KANTROWITZ, ARTHUR (1913– ), U.S. physicist and aerodynamicist. Kantrowitz, who was born in New York, worked with the National Advisory Council on Aeronautics from 1935–46, and for the next ten years was professor of aeronautical engineering and engineering physics at Cornell University. From 1956 he was director of the Avco-Everett Research and Laboratories and of Avco Corporation. His numerous scientific papers have been concerned with supersonic axial flow compressors, the effect of molecular vibrations on gas dynamics, magnetohydrodynamic generators, shock tube studies, shock waves in the interplanetary plasma, and the re-entry of space vehicles into the earth's atmosphere. He invented the high-intensity molecular beam which has been instrumental in several Nobel Prize-winning research projects. Kantrowitz also worked in medical engineering in the development of cardiac-assist devices.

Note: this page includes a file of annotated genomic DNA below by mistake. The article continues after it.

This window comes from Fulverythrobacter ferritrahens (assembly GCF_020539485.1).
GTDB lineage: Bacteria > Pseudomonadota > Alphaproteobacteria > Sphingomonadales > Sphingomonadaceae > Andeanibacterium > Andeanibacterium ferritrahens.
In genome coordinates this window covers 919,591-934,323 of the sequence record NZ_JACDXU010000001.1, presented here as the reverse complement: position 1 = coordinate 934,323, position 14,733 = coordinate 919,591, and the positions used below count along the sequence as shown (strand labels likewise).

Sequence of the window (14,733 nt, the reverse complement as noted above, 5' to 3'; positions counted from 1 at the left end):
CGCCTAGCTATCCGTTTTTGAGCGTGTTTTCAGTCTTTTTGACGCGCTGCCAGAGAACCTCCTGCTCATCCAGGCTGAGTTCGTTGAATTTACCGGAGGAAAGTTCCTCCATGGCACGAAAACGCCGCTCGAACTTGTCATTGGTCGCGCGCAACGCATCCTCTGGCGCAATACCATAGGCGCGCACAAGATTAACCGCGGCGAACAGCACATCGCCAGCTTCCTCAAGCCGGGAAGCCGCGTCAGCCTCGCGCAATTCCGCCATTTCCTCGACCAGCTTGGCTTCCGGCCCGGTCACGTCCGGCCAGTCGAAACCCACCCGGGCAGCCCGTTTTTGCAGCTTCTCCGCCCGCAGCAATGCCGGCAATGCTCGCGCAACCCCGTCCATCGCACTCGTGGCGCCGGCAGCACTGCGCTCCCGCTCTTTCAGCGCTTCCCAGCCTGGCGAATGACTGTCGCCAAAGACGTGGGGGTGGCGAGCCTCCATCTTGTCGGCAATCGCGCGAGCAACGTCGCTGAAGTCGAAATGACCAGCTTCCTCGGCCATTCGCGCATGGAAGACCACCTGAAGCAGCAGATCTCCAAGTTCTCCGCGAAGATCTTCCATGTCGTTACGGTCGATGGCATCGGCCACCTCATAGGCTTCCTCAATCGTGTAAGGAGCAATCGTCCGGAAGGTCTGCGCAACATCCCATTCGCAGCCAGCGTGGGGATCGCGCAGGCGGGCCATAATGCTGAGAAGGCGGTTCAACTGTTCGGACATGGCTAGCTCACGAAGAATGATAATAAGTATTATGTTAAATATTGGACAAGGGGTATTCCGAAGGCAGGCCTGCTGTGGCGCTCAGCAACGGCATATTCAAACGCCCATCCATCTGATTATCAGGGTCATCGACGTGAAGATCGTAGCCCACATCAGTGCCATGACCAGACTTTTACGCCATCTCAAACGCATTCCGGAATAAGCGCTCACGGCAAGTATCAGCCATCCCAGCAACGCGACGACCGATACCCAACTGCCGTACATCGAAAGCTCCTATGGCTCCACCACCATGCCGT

[Samuel Aaron Miller]
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